Since our country’s founding, dynastic wealth has threatened to upend the democratic principles promoted in the constitution. The influence of money in politics was first seen in the three-fifths compromise, and its pervasive nature has not been fully challenged since. Tax Day provides us with a moment to reflect on how our democracy is funded, and with the ruling in Citizens United v. FEC, the danger of a plutocracy working to lower their tax liability looms larger than ever before. The estate tax, a tax on inheritances in the millions of dollars, is the one safeguard against a modern landed gentry– and Republicans have weakened it.
While the weakening of the estate tax was included in the GOP tax bill along with various individual tax cuts for the working and middle class, the real winners are those with incomes in the seven figures range. By doubling the threshold to qualify for the estate tax, millionaires and billionaires are financially better off at the expense of the working and middle classes. Their lower tax rates not only means the deficit is being ignored, but also added to at an alarming rate. In order to give greater inheritances to a small minority of already wealthy-past-necessity children, we are borrowing on the futures of everyone in the middle and working classes. It doesn’t make sense for the party of “blue-collar workers” to advocate for the handing down of enormous wealth, and here’s why:
Republicans would improve access to opportunities and promote American entrepreneurship by increasing taxes on vast estates (much of which consists of unrealized capital gains). This revenue could be used to update infrastructure, public transit, and public education. All three are drivers of entrepreneurship and would boost competition, both of which are at the heart of capitalism. Instead, the GOP wants to give the children of Walmart and Amazon entrepreneurs unfettered access to their parents’ wealth. The continued, uninterrupted growth of such corporations and the pockets of the families behind them would make monopolies inevitable.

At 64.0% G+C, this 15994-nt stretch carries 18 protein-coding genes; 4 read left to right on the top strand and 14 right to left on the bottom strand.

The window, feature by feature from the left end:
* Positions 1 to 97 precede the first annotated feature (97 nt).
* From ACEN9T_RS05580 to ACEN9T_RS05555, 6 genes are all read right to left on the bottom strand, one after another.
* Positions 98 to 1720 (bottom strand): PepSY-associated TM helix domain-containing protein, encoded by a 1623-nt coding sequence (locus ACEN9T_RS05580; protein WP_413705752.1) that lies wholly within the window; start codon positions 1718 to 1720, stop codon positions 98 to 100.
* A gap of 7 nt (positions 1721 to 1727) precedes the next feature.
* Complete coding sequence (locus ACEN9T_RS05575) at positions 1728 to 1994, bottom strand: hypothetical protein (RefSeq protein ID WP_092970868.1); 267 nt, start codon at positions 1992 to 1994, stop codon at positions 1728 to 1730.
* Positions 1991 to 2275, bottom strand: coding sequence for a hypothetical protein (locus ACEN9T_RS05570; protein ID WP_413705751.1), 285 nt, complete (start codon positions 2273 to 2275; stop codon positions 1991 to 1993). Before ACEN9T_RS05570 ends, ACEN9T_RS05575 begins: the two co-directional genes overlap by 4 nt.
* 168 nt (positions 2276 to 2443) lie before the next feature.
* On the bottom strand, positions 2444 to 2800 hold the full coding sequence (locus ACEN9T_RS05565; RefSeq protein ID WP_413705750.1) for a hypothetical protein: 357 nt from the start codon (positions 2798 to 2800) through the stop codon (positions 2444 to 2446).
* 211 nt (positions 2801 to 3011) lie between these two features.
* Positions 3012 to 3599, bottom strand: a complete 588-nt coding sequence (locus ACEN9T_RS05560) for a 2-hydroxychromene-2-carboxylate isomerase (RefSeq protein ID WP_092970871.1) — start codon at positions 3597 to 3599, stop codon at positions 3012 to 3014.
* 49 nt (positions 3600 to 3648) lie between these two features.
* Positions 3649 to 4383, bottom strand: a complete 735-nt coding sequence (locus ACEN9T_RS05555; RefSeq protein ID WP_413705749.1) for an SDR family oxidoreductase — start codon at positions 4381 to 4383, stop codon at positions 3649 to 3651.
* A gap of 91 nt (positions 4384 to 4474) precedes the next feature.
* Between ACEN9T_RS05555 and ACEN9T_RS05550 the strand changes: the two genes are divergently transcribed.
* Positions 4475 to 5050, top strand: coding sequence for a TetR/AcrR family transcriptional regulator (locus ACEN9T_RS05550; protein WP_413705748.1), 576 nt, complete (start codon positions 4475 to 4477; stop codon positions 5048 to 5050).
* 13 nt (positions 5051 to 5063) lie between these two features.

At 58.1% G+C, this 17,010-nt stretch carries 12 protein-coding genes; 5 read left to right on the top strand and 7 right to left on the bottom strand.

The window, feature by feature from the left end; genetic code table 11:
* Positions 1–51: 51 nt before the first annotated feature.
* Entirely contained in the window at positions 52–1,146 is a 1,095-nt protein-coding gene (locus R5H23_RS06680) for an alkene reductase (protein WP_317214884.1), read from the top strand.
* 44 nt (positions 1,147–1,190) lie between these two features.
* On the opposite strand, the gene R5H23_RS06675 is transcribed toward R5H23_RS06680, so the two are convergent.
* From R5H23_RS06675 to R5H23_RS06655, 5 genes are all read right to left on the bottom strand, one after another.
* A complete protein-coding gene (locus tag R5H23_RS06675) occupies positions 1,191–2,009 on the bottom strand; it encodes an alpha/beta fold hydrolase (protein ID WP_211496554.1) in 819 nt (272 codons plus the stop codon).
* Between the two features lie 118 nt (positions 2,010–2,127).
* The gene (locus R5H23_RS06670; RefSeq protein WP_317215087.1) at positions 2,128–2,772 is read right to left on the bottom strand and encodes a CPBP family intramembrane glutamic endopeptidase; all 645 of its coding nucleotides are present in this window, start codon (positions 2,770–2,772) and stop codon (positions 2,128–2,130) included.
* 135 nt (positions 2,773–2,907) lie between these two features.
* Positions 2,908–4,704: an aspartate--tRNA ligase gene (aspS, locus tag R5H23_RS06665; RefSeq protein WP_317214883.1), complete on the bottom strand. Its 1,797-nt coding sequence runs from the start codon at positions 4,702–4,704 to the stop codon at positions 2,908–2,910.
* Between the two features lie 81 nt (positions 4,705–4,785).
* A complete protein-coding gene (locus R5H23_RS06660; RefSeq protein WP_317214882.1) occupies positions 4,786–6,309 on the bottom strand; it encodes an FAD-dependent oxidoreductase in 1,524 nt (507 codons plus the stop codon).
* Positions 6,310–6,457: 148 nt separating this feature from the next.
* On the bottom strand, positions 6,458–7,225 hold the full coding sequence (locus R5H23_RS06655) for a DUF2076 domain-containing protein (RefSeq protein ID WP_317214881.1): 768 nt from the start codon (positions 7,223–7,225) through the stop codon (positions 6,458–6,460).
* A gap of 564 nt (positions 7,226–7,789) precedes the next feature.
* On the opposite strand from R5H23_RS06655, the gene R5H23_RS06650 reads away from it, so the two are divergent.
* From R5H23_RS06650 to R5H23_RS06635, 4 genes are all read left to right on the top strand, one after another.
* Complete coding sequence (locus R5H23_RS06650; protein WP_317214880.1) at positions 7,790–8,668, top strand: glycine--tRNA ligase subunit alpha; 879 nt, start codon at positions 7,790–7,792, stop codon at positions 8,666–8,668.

In this way, Republicans want to have it both ways. They want to boast capitalist mantras and hold up small businesses as the backbone of the nation, while also allowing large corporations to gorge industries to the extent that newcomers, generation after generation, have no chance. The continued influence and increased financial reach of an ever-shrinking number of families will be the death of diversity of thought and business ownership within the United States, and the GOP sold it to American families for an average of $31 in savings a week. If this seems like a fair trade to you, remember that, thus far, the Waltons have skipped out on $3 billion in estate taxes, with billions more projected in the future. It’s clear the working class got the shaft.
Yesterday on Tax Day, Trump and his cronies attempted to pat themselves on the back for saving you, the working-class, a few bucks every week. When they touted the school secretary that can afford a Costco card after a year of saving $1.50 a week, they assumed that knowing after 52 weeks you can afford a membership card would appease their base. All the while, the Trump, Walton, and Mnuchin children get new yachts and greater access to political power. Because of last year’s tax bill, our tax code’s only provision to slow America’s progression into a plutocracy is on its last legs. We should amplify this message in the wake of Tax Day, and everyday until the tax scam is reversed.